The number of older employees is proliferating in the workplace. In 2000, about 1 in 8 American workers were older than age 55, according to the U.S. Bureau of Labor Statistics. By 2010, that number had jumped to about 1 in 5. And the bureau projects that this age group will comprise a full quarter of the labor force in 2020.
So what's going on here? It's not all driven by boomers wanting to stay on the job for this reason or that. Some of it's coming from higher demand. Research shows that, as the nature of work changes, some employers are developing programs to retain or recruit workers old enough to retire. And they're showing their appreciation where it counts: Wages for older workers are heading north, according to the Center for Retirement Research at Boston College.
And those enduring myths about older folks -- they aren't productive, they haven't kept up with industry changes, they're just marking time -- are falling by the wayside.
Myths and realities of older workers
At a recent conference on the aging workforce, the National Council on Rehabilitation Education, or NCRE, identified seven long-standing myths about aging workers. They are: technologically inept, slow learners, low-level performers, lacking creativity, not very motivated, less flexible and adaptable, and fear change.
"We're finding these are not necessarily true," says Susanne M. Bruyere, director of the Employment and Disability Institute at Cornell University's ILR School and one of the conference's key participants. "There is research that counters that."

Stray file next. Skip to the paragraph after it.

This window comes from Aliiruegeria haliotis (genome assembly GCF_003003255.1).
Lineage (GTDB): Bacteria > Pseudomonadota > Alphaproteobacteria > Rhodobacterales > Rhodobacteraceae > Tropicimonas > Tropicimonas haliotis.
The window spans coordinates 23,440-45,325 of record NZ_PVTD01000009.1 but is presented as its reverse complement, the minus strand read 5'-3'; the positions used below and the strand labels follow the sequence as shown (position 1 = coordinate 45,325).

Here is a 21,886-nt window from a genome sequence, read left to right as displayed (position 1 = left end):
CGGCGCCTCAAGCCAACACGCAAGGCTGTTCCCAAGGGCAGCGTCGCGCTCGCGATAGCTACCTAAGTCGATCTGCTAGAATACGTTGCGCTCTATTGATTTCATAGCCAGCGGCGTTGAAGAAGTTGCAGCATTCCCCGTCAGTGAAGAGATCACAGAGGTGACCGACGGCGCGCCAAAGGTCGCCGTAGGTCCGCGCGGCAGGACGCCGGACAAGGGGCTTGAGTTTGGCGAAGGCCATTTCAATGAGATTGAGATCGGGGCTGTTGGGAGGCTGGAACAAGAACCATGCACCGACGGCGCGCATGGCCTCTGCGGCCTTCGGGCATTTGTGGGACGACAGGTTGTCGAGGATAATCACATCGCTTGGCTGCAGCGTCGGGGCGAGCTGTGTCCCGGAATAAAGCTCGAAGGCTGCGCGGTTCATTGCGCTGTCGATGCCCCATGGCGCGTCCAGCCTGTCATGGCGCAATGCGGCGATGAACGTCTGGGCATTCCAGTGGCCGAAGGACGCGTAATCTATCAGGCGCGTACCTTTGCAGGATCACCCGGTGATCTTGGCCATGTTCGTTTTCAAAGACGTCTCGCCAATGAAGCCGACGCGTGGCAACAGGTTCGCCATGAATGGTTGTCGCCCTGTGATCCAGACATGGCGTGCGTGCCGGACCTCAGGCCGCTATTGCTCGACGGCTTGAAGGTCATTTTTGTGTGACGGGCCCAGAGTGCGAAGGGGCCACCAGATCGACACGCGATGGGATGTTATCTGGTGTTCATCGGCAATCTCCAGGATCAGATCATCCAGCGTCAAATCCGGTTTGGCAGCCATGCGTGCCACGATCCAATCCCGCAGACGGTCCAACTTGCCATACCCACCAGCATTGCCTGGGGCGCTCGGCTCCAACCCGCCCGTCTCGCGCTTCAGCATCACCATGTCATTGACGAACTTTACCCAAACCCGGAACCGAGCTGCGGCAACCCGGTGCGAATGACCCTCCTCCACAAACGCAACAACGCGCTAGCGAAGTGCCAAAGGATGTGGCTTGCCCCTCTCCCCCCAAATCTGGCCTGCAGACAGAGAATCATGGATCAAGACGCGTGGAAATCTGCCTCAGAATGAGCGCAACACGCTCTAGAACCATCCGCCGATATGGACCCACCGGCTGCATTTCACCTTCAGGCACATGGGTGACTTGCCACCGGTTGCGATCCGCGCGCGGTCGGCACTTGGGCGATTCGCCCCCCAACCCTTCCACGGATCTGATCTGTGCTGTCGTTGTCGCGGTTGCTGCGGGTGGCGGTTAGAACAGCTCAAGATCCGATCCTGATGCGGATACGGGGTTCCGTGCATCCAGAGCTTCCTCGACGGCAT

She says seniors bring a lot of advantages to the job, "things that come with life experience, such as ability to focus, higher attention to detail and a carefulness that leads to minimization of accidents.
"They may be less exposed to technology, but with the encouragement and mentorship of employers, it's certainly possible for them to acquire new skills and become more technologically proficient."
Among the advantages of a senior workforce noted at the NCRE conference were a low turnover rate, commitment to quality, good attendance and punctuality, high motivation and engagement, strong work ethic, flexibility, loyalty, and reliability.
With the recovery of the U.S. economy, there's been a move among employers toward more flexibility in the workplace -- a change that benefits aging workers, says Sheila L. Fesko, senior research fellow at University of Massachusetts Boston's Institute for Community Inclusion.
"A flexible workplace has relevance across generations," she says. "Parents need flexible work schedules, middle-aged people are dealing with parent care as well as child care, and older workers are looking at phased retirement."
The National Center on Workforce Development, a part of the Institute for Community Inclusion, recently completed a one-year project that examined practices and strategies implemented by 18 U.S. companies in 13 states to recruit and retain older workers.